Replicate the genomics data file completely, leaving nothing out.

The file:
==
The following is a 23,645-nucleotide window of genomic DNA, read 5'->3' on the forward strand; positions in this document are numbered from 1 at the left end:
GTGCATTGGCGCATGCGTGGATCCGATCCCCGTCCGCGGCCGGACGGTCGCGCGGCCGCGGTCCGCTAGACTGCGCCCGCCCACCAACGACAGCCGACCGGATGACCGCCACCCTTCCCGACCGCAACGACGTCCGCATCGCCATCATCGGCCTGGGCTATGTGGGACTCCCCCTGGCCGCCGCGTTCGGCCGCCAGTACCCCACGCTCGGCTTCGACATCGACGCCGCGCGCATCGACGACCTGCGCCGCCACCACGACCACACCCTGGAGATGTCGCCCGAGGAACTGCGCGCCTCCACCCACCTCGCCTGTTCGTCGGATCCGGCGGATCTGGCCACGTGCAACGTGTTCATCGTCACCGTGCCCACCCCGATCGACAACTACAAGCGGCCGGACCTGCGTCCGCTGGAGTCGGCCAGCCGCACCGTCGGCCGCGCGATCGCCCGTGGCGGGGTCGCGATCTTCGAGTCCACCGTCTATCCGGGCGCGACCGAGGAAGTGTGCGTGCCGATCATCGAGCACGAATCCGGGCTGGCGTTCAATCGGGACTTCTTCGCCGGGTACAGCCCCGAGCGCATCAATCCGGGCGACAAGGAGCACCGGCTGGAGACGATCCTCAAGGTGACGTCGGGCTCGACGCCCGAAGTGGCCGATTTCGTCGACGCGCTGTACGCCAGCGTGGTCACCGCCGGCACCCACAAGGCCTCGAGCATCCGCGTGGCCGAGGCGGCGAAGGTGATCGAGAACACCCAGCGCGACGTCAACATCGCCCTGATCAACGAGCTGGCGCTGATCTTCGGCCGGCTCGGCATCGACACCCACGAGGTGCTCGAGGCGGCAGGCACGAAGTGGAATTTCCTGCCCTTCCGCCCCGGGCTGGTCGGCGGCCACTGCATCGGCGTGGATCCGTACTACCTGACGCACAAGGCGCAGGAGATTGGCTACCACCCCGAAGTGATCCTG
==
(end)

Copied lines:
The following is a 23,645-nucleotide window of genomic DNA, read 5'->3' on the forward strand; positions in this document are numbered from 1 at the left end:
GTGCATTGGCGCATGCGTGGATCCGATCCCCGTCCGCGGCCGGACGGTCGCGCGGCCGCGGTCCGCTAGACTGCGCCCGCCCACCAACGACAGCCGACCGGATGACCGCCACCCTTCCCGACCGCAACGACGTCCGCATCGCCATCATCGGCCTGGGCTATGTGGGACTCCCCCTGGCCGCCGCGTTCGGCCGCCAGTACCCCACGCTCGGCTTCGACATCGACGCCGCGCGCATCGACGACCTGCGCCGCCACCACGACCACACCCTGGAGATGTCGCCCGAGGAACTGCGCGCCTCCACCCACCTCGCCTGTTCGTCGGATCCGGCGGATCTGGCCACGTGCAACGTGTTCATCGTCACCGTGCCCACCCCGATCGACAACTACAAGCGGCCGGACCTGCGTCCGCTGGAGTCGGCCAGCCGCACCGTCGGCCGCGCGATCGCCCGTGGCGGGGTCGCGATCTTCGAGTCCACCGTCTATCCGGGCGCGACCGAGGAAGTGTGCGTGCCGATCATCGAGCACGAATCCGGGCTGGCGTTCAATCGGGACTTCTTCGCCGGGTACAGCCCCGAGCGCATCAATCCGGGCGACAAGGAGCACCGGCTGGAGACGATCCTCAAGGTGACGTCGGGCTCGACGCCCGAAGTGGCCGATTTCGTCGACGCGCTGTACGCCAGCGTGGTCACCGCCGGCACCCACAAGGCCTCGAGCATCCGCGTGGCCGAGGCGGCGAAGGTGATCGAGAACACCCAGCGCGACGTCAACATCGCCCTGATCAACGAGCTGGCGCTGATCTTCGGCCGGCTCGGCATCGACACCCACGAGGTGCTCGAGGCGGCAGGCACGAAGTGGAATTTCCTGCCCTTCCGCCCCGGGCTGGTCGGCGGCCACTGCATCGGCGTGGATCCGTACTACCTGACGCACAAGGCGCAGGAGATTGGCTACCACCCCGAAGTGATCCTG